…from yet more government confiscation schemes? It seems that Euro Group President Jeroen Dijsselbloem’s remark that raiding Cypriot depositors’ deposit accounts to bail out failed banks in that country ought to be the model for the rest of the eurozone wasn’t so far off the mark after all, the publicly pronounced opprobrium notwithstanding. This condemnation, for instance, came from Luxembourg Prime Minister Jean-Claude Juncker:
It disturbs me when the way in which they tried to resolve the Cyprus problem is held up as a blueprint for future rescue plans. It’s no blueprint. We should not give the impression that future savings deposits in Europe might not be secure. We should not give the impression that investors should not keep their money in Europe. This harms Europe’s entire financial center.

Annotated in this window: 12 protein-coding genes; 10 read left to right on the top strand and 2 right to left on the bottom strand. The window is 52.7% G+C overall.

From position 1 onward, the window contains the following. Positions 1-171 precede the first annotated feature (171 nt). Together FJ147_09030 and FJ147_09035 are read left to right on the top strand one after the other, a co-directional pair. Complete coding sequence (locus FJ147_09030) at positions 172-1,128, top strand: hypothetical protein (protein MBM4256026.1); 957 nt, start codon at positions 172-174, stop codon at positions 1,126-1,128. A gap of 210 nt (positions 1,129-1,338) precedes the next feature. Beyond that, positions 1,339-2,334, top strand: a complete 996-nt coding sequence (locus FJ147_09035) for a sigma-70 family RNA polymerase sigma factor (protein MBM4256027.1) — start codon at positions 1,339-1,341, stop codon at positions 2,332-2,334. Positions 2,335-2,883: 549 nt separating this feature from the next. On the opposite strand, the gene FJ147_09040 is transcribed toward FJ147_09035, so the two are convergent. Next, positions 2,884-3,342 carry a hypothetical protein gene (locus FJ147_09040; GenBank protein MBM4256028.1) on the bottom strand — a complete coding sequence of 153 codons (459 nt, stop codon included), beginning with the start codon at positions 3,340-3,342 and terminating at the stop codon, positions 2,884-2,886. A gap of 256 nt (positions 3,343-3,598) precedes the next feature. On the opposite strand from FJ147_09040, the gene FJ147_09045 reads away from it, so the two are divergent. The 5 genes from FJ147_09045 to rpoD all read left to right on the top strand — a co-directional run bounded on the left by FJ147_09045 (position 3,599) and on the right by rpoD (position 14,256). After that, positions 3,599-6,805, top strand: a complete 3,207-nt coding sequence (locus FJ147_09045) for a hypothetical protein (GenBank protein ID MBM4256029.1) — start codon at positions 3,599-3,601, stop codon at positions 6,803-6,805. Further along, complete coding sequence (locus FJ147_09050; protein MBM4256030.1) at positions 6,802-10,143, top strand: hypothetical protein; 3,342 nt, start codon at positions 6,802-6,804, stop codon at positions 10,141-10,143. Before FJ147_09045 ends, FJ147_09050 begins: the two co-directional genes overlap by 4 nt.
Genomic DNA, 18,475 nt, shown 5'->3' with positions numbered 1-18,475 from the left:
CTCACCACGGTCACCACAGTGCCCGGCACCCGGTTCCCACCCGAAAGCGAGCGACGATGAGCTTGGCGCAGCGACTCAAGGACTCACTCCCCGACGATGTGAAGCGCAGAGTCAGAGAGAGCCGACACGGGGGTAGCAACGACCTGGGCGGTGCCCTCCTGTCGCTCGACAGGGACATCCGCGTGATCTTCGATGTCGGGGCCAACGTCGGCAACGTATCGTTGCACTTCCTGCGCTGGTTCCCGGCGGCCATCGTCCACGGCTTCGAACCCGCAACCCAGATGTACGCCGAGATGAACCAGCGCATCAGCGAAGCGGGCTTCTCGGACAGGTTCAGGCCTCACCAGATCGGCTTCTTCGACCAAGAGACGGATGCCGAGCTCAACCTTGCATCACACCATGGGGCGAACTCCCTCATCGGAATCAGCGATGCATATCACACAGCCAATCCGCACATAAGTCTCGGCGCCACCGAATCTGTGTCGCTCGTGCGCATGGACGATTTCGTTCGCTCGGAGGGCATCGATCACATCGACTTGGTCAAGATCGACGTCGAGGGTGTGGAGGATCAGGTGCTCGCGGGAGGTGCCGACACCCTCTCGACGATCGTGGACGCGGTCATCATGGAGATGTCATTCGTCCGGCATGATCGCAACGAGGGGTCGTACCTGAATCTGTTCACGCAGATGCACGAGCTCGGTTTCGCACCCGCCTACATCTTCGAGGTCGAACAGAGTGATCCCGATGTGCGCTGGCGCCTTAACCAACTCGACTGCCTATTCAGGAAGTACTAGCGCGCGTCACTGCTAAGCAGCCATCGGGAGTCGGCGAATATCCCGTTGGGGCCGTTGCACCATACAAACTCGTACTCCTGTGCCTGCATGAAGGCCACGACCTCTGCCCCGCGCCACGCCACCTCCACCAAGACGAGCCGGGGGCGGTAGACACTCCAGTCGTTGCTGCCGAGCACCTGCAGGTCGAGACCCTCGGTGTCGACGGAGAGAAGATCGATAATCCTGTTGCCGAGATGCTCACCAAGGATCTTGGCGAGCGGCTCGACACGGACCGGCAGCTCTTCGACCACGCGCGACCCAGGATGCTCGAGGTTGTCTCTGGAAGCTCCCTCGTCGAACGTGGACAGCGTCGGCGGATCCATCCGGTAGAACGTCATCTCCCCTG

Yet this seems to be the plan, according to Spiegel Online International reporting.
[I]n the European Parliament, politicians are considering ways to make banks bear greater responsibility for their own financial problems. … The discussion includes the possibility of future compulsory levies on major depositors[.]
Under the proposal, deposits of up to €100,000 would be excluded from any loss participation at a bank. Any deposits over that amount would only get hit if the losses couldn’t be fully covered through a bank’s shareholders and other creditors.
Why would anyone deposit their money with banks in a political regime in which those deposits are at such risk of confiscation whenever a government finds it…useful? Wouldn’t such placement be a violation of the fiduciary responsibility of the depositor toward his own investors and creditors?